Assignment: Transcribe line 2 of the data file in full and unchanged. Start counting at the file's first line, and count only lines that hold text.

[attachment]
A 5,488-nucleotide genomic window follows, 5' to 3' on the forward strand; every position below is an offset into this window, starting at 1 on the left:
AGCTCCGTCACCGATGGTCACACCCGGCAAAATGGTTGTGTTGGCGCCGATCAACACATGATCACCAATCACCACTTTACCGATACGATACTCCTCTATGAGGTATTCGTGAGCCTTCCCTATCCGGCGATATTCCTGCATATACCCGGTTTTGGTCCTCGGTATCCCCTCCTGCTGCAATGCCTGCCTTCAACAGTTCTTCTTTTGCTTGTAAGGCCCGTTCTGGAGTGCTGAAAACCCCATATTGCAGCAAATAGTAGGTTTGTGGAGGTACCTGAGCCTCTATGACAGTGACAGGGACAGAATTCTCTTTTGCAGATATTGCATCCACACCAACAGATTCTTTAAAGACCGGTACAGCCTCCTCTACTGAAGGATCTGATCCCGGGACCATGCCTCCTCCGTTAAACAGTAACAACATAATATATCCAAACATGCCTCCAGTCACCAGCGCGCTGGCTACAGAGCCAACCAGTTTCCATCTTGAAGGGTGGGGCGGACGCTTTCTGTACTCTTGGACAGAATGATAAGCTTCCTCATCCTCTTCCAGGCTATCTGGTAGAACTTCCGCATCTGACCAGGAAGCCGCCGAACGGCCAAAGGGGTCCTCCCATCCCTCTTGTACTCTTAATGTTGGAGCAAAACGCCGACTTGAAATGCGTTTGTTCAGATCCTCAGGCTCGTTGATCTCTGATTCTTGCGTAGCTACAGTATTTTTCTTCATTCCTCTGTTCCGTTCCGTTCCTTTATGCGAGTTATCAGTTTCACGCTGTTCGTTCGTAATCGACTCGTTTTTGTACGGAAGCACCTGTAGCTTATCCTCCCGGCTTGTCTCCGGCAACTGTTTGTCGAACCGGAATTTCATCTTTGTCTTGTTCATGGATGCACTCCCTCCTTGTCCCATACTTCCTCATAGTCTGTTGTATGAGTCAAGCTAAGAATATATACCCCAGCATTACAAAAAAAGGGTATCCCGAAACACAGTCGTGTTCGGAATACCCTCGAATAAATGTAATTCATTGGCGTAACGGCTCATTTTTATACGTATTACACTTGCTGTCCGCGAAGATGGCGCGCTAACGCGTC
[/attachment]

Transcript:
AGCTCCGTCACCGATGGTCACACCCGGCAAAATGGTTGTGTTGGCGCCGATCAACACATGATCACCAATCACCACTTTACCGATACGATACTCCTCTATGAGGTATTCGTGAGCCTTCCCTATCCGGCGATATTCCTGCATATACCCGGTTTTGGTCCTCGGTATCCCCTCCTGCTGCAATGCCTGCCTTCAACAGTTCTTCTTTTGCTTGTAAGGCCCGTTCTGGAGTGCTGAAAACCCCATATTGCAGCAAATAGTAGGTTTGTGGAGGTACCTGAGCCTCTATGACAGTGACAGGGACAGAATTCTCTTTTGCAGATATTGCATCCACACCAACAGATTCTTTAAAGACCGGTACAGCCTCCTCTACTGAAGGATCTGATCCCGGGACCATGCCTCCTCCGTTAAACAGTAACAACATAATATATCCAAACATGCCTCCAGTCACCAGCGCGCTGGCTACAGAGCCAACCAGTTTCCATCTTGAAGGGTGGGGCGGACGCTTTCTGTACTCTTGGACAGAATGATAAGCTTCCTCATCCTCTTCCAGGCTATCTGGTAGAACTTCCGCATCTGACCAGGAAGCCGCCGAACGGCCAAAGGGGTCCTCCCATCCCTCTTGTACTCTTAATGTTGGAGCAAAACGCCGACTTGAAATGCGTTTGTTCAGATCCTCAGGCTCGTTGATCTCTGATTCTTGCGTAGCTACAGTATTTTTCTTCATTCCTCTGTTCCGTTCCGTTCCTTTATGCGAGTTATCAGTTTCACGCTGTTCGTTCGTAATCGACTCGTTTTTGTACGGAAGCACCTGTAGCTTATCCTCCCGGCTTGTCTCCGGCAACTGTTTGTCGAACCGGAATTTCATCTTTGTCTTGTTCATGGATGCACTCCCTCCTTGTCCCATACTTCCTCATAGTCTGTTGTATGAGTCAAGCTAAGAATATATACCCCAGCATTACAAAAAAAGGGTATCCCGAAACACAGTCGTGTTCGGAATACCCTCGAATAAATGTAATTCATTGGCGTAACGGCTCATTTTTATACGTATTACACTTGCTGTCCGCGAAGATGGCGCGCTAACGCGTC